Millennials in the Workplace – How To Get The Best Out Of Your Millennial Employees?

You’ve hired Millennials. Now how can you keep them around?

There is a current stereotype that millennial employees are too entitled, not loyal enough, no work ethic, only interested in themselves and so on so forth. However, things aren’t always what they seem with Millennial employees.

To better understand who your Millennial employees are and what drives them to succeed, perhaps it’s easiest to understand who they are not. You. That’s right. They may even be your offspring but in the workplace, they bear little resemblance to the you of yesteryear.

Gen Xers (born 1965-1979) and Millennials (born after 1980) are operating in this world with a completely different perspective. Their definitions of loyalty, time, and success are often quite different from yours. Rest assured they do recognize all of these concepts and value them in very important ways.

The key to your organization’s future success is understanding how the Millennials view the world and using that knowledge to motivate them in a way that works. Meet them where they are and they will achieve your underlying goals; try to force them to fit your definitions and they will run for the door every time. You can tailor your workplace to meet your needs and your employee needs. In meeting these needs, the company will thrive.

Millennials have a self-centred work ethic. This is not necessarily the negative that it may seem at first. Millennial employees are dedicated to completing their task well. They ask “what is my job” and go about figuring the best, fastest way to complete that task. Then they consider themselves done.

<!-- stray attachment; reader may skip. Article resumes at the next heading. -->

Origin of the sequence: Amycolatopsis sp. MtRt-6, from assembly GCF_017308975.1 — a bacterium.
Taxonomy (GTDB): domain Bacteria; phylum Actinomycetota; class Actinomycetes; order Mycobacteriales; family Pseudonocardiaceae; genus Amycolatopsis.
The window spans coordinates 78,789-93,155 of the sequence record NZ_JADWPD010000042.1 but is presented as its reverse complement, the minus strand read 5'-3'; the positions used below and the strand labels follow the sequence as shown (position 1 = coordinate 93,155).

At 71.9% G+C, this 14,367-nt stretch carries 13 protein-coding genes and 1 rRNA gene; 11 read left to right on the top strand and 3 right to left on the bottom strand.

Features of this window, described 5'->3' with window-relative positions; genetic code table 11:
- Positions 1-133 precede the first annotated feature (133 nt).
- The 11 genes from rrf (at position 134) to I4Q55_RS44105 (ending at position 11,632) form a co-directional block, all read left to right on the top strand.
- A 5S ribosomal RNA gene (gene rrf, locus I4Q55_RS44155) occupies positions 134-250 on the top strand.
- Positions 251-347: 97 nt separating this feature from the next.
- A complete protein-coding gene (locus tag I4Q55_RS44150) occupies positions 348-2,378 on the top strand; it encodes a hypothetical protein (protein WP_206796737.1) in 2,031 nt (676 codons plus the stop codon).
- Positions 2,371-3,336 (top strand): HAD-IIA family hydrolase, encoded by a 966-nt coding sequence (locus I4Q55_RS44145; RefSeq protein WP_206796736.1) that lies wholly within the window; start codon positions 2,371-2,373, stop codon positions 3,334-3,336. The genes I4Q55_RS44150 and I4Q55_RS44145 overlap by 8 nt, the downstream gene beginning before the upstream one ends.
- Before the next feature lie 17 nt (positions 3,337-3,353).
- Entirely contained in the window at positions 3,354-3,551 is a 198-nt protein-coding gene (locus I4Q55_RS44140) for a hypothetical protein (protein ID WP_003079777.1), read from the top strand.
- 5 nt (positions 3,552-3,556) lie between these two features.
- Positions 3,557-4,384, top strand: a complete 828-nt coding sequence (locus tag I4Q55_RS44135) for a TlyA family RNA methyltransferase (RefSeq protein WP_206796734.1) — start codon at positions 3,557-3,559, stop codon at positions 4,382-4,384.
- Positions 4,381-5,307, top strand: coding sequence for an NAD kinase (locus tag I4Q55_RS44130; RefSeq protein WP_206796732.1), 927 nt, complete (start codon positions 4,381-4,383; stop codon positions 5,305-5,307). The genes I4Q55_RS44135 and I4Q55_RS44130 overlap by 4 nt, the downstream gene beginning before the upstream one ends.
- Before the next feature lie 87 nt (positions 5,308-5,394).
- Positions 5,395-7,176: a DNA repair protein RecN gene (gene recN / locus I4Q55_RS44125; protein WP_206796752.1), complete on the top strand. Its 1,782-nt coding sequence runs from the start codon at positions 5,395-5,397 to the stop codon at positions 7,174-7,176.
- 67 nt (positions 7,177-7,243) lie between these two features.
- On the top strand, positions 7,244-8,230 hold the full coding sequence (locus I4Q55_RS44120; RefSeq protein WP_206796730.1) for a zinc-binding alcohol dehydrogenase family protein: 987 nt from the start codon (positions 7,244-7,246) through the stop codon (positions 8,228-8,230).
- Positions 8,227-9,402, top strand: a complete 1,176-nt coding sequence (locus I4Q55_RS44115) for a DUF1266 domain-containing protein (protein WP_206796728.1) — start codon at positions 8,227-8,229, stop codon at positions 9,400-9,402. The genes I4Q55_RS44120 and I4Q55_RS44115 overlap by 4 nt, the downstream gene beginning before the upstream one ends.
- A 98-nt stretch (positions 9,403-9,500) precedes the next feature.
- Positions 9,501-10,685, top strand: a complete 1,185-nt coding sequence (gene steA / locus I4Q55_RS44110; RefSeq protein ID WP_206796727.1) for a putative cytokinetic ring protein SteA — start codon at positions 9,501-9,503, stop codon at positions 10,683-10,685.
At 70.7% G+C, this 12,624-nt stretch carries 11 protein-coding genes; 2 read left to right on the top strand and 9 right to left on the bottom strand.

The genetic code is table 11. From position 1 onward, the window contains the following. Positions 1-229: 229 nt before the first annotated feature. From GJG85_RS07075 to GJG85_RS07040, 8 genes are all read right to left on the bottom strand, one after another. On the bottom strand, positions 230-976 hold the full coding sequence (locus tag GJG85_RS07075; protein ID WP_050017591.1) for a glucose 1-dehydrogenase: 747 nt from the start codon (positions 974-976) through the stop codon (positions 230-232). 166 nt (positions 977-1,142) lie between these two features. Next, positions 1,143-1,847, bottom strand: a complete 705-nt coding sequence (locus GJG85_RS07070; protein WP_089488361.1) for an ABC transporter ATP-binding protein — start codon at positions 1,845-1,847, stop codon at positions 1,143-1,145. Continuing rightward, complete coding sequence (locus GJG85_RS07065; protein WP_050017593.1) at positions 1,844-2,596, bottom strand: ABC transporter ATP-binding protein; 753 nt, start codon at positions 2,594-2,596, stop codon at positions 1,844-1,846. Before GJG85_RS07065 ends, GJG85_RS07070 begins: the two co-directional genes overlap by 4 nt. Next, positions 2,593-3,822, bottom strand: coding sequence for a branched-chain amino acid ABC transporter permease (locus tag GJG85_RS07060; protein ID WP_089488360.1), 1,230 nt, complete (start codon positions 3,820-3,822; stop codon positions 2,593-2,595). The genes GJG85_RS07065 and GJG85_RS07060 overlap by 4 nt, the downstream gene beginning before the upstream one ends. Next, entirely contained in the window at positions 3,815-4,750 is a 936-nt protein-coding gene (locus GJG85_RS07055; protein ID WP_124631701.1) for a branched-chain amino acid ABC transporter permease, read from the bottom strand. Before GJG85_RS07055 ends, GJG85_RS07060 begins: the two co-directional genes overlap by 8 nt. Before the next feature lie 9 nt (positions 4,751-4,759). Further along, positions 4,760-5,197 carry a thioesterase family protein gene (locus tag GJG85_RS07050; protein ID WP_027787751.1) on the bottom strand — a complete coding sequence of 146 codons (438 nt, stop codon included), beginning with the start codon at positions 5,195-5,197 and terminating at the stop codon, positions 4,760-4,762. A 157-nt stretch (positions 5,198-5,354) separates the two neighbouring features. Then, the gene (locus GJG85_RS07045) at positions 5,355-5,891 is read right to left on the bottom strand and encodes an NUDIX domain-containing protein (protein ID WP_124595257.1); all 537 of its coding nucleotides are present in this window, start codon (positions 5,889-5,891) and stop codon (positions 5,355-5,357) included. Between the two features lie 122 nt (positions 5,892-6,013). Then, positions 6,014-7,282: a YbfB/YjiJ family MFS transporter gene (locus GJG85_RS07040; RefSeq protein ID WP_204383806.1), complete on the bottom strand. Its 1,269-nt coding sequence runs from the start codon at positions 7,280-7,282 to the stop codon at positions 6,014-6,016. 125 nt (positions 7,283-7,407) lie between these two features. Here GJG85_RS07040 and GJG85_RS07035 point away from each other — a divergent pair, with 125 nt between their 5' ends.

Understanding that being at the job isn’t as important to Millennials as completing the assigned task also opens up new opportunities for motivation and reward. Younger employees are very likely to respond to offers of paid time off.

Millennial employees have great respect for leaders and loyalty. But no, as a rule, they don’t respect authority just because. For the younger generations, every ounce of loyalty and respect must be earned. But when it is earned, it is given fiercely.

In fact, loyalty to the individual’s leaders and the boss is the number one reason Gen Xers and Millennial employees stay in a job, especially during the first three, tenuous years. Dissatisfaction with the boss is the number one reason they quit.

In order to increase retention, managers must take a flipped view on leadership — it is no longer enough to hire the right people and show them the way, now you must be the right person to win their affection. The faster leaders understand this new relationship, the faster you will see the reward: retention of Millennial employees.

The myths surrounding today’s young employees are not always what they seem. Attitudes toward work, life, loyalty, and respect have all changed, but each is still considered valuable.

Loyalty from younger employees, once earned, is long-lasting. The adjustments you make to accommodate the changing attitudes of today’s youth will be returned to you tenfold with decreased turnover, improved morale, and measurable business results.